Before Gerald Scarfe caused outrage in the last Sunday Times with a cartoon so tasteless (and, critics said, anti-Semitic) that Rupert Murdoch issued a personal apology, our columnist Charles Moore pointed out a trend:
Idly flicking through the latest Sunday Times, I notice the cartoon by Gerald Scarfe. It shows President Assad of Syria, covered with blood, picking the severed head of a child from a mound of corpses. ‘Syria,’ says the caption, ‘60,000 slaughtered and still counting’. It feels as if one has seen this Scarfe cartoon most weeks since the 1960s. Whether it was Biafra, Cambodia, Bosnia, Rwanda, or any other faraway conflict, Scarfe has always been fearlessly against tyrants killing the innocent, especially children, and his way of showing this is to depict the tyrants covered with blood and the children, heaps of them, dead. And that is it: no gloss, no wit, no political nuance, no juxtaposition that might tell you something, just an extremely well-paid half century drawing tyrants covered with blood, and a CBE too. We columnists, who have at least to pretend to think of something new each week, can only gasp with envy at the way Scarfe — by being against war, genocide etc — has escaped any editorial attention whatever.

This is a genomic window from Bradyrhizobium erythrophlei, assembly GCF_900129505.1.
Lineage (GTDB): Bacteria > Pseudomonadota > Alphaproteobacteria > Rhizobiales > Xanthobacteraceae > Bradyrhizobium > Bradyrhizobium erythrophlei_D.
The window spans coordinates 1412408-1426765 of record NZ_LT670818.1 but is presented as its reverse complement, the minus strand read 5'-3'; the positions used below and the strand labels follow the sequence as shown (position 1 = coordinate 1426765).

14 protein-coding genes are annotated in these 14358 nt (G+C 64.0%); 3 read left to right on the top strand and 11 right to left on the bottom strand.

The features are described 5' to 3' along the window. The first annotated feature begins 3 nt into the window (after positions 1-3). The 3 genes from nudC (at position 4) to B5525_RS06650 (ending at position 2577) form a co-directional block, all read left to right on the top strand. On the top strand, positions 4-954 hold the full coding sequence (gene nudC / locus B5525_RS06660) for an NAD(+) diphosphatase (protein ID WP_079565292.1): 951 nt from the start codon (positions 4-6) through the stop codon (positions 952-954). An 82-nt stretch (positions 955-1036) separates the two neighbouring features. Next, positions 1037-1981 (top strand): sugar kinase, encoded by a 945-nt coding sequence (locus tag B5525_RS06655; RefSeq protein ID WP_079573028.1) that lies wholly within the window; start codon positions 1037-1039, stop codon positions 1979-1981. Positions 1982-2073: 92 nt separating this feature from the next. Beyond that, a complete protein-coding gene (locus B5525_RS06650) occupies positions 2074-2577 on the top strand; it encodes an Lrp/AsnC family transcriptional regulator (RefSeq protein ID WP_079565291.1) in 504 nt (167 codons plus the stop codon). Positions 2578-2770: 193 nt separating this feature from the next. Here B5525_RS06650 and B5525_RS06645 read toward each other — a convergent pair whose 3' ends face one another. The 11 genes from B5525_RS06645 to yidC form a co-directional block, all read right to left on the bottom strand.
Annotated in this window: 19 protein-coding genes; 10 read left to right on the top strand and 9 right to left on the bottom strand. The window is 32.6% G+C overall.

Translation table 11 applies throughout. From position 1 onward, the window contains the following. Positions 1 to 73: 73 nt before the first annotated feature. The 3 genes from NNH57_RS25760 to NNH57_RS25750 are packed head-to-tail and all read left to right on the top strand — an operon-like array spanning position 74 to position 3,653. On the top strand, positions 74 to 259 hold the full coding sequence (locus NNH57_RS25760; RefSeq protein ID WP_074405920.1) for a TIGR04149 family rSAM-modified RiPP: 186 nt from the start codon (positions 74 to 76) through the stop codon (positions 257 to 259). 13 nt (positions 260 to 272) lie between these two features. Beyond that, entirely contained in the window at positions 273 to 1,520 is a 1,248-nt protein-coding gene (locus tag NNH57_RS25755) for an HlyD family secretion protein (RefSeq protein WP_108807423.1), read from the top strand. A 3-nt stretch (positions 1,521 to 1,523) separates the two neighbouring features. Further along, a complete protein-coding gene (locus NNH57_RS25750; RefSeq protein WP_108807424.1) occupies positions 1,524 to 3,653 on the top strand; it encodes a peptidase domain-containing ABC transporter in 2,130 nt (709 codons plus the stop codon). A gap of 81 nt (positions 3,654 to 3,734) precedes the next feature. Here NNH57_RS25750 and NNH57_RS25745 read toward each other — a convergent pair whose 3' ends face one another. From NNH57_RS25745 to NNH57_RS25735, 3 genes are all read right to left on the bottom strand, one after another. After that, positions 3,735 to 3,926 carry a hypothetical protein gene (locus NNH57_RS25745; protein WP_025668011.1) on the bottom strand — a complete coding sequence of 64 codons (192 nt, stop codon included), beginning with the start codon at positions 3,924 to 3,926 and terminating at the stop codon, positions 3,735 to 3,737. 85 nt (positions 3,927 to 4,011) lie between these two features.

And here’s this morning’s Today programme discussion of Scarfe’s cartoon:
UPDATE Martin Ivens, acting editor of the Sunday Times, has released the following statement:-
“Everyone knows that Gerald Scarfe is consistently brutal and bloody in his depictions, but last weekend – by his own admission – he crossed a line. The timing – on Holocaust Memorial Day – was inexcusable. The associations on this occasion were grotesque and on behalf of the paper I’d like to apologise unreservedly for the offence we clearly caused. This was a terrible mistake.”
Subscribe to The Spectator today for a quality of argument not found in any other publication. Get more Spectator for less – just £12 for 12 issues.